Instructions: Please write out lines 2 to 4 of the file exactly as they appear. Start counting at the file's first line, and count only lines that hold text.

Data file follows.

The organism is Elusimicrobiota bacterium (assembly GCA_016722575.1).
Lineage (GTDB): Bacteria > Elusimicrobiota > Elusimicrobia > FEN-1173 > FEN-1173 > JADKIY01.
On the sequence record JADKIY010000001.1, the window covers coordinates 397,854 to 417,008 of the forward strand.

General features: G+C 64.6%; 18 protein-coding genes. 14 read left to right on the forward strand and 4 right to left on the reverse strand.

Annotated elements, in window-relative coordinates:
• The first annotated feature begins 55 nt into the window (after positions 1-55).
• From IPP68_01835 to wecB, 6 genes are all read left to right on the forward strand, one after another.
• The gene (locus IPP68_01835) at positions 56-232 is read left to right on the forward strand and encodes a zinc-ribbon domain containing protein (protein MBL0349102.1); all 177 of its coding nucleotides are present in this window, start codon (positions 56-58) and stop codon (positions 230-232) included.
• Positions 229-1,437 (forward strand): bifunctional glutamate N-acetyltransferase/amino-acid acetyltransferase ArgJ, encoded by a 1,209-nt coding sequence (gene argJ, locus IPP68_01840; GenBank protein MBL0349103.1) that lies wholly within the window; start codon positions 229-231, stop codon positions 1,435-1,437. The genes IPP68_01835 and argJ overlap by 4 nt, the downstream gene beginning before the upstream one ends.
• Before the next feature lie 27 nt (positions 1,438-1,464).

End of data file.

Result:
Lineage (GTDB): Bacteria > Elusimicrobiota > Elusimicrobia > FEN-1173 > FEN-1173 > JADKIY01.
On the sequence record JADKIY010000001.1, the window covers coordinates 397,854 to 417,008 of the forward strand.

General features: G+C 64.6%; 18 protein-coding genes. 14 read left to right on the forward strand and 4 right to left on the reverse strand.